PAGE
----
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  •   Race Relations Initiative May Pose Risks for Clinton

    By Michael A. Fletcher and Dan Balz
    Washington Post Staff Writers
    Thursday, June 12 1997; Page A01

    Before he finishes the final editing on his upcoming speech on race relations, President Clinton might consider calling South Carolina Gov. David M. Beasley for a real-world update. Beasley, a Republican, plunged himself into the racial caldron last year when he proposed that the state remove the Confederate battle flag from atop the capitol and install it at a memorial nearby.

    Today the flag still flies over the State House and the governor is licking his wounds.

    "You've seen the reaction I got," Beasley said. "It was very, very hostile -- a fierce, intense, emotional debate. Families were ripped apart, communities and friends were divided unlike anything I've experienced. Believe me, I took a beating. But it was the right thing to do."

    South Carolina's experience showed that, despite progress in race relations, divisions remain deep and in some cases permanent. Beasley warned that Clinton will face land mines and strong opposition as he moves forward, "especially if he plans to really do something."

    Already, Clinton's effort has sparked controversy. Some civil rights leaders fear that the speech, which White House officials said will be followed by creation of an advisory committee, town meetings and other public events, will be nothing more than an exercise in feel-good rhetoric, with no action. Some conservatives warn that Clinton's motive may be to enshrine policies they believe have failed to resolve racial differences and that impede progress.

    But other experts believe Clinton's speech Saturday in San Diego will represent a vital first step toward lessening historic divisions among the races. "Over the last decade, we've done more to avoid the issue than to confront it," said Amy Gutmann, a professor at Princeton University and co-author of the book "Color Conscious." But Gutmann said Clinton cannot stop with rhetoric. "If President Clinton is going to go on record," she said, "he had better be willing to follow through."

    Clinton faces enormous hurdles. Foremost is the absence of a sense of crisis of the kind that spurred President Lyndon B. Johnson to push for the Voting Rights Act in 1965 or to create the Kerner Commission on violence after riots in American cities in the mid-1960s.

    A new Washington Post-ABC News Poll found that while a majority of Americans view race as at least "a serious problem," only one in 10 believe the country faces a racial crisis. Asked what is the most serious problem facing the country, 3 percent cited race or civil rights issues.

    "Today, the common line is there is no race problem," said Kenneth O'Reilly, a University of Alaska historian. "Or if people do acknowledge problems, they say they are not problems of race or racism but problems of individual, moral failure."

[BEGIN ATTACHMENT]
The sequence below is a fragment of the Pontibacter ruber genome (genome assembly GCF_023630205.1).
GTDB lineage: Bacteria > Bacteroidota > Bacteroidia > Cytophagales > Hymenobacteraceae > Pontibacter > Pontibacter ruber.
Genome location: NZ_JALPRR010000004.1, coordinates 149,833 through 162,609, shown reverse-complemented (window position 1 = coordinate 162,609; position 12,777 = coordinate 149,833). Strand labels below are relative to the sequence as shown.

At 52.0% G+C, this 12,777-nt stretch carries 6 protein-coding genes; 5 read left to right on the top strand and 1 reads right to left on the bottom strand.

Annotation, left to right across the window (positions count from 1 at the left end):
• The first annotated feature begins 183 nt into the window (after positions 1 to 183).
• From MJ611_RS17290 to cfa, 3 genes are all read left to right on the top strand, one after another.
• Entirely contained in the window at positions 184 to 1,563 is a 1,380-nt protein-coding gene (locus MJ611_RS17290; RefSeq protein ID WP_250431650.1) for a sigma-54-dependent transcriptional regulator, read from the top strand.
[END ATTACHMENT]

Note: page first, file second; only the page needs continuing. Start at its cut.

Nor is there a consensus on the nature of the problem the president should address. His advisers say Clinton will deal directly with affirmative action, in part because of statistics showing a decline in minority admissions at the University of California at Berkeley and the University of Texas since the elimination of affirmative action programs.

    But others said the president must speak more broadly and bluntly about the overall racial climate. Former housing secretary Henry Cisneros said that at a time when the stock market regularly sets records, Clinton should focus on the entrenched poverty in America's cities. "You could argue that for some Americans, life is worse than it's ever been," he said. "It's hard to imagine a time in American history when those conditions were as stark as they are today. It sounds awfully pessimistic, but I've seen it."

    But many conservatives say the biggest racial problem facing the country is the continuation of race-based policies. Ward Connerly, a principal proponent of the anti-affirmative action Proposition 209 in California, argued that the public has turned against those programs and Clinton will hurt himself if he tilts too hard against that trend. He said a president can help frame the debate and offer moral guidance, but only if he is heading where the country wants to go. "If he tries to defend the status quo [of affirmative action policies], he won't leave any legacy," Connerly said.

    The Washington Post-ABC News Poll found that nearly half of all blacks, but only one in six whites, say blacks and other minorities should receive preference in college admissions to overcome past inequalities.

    Clinton's description of the problem of race relations may be crucial to his effort. The whole question of race in American society has grown increasingly complex as immigration continues to add more Latinos and Asian Americans to the population. For states such as California, improving relations means finding ways to harmonize racial and ethnic diversity.

    "You see Chinese parents fighting admission policies that favor blacks and Hispanics. You see hate crimes increasing among African Americans, Asians and Latinos," said Dale Minami, an Asian American activist in San Francisco. "Today the tensions in America are multi-racial. Everybody has a problem with everybody, to be honest."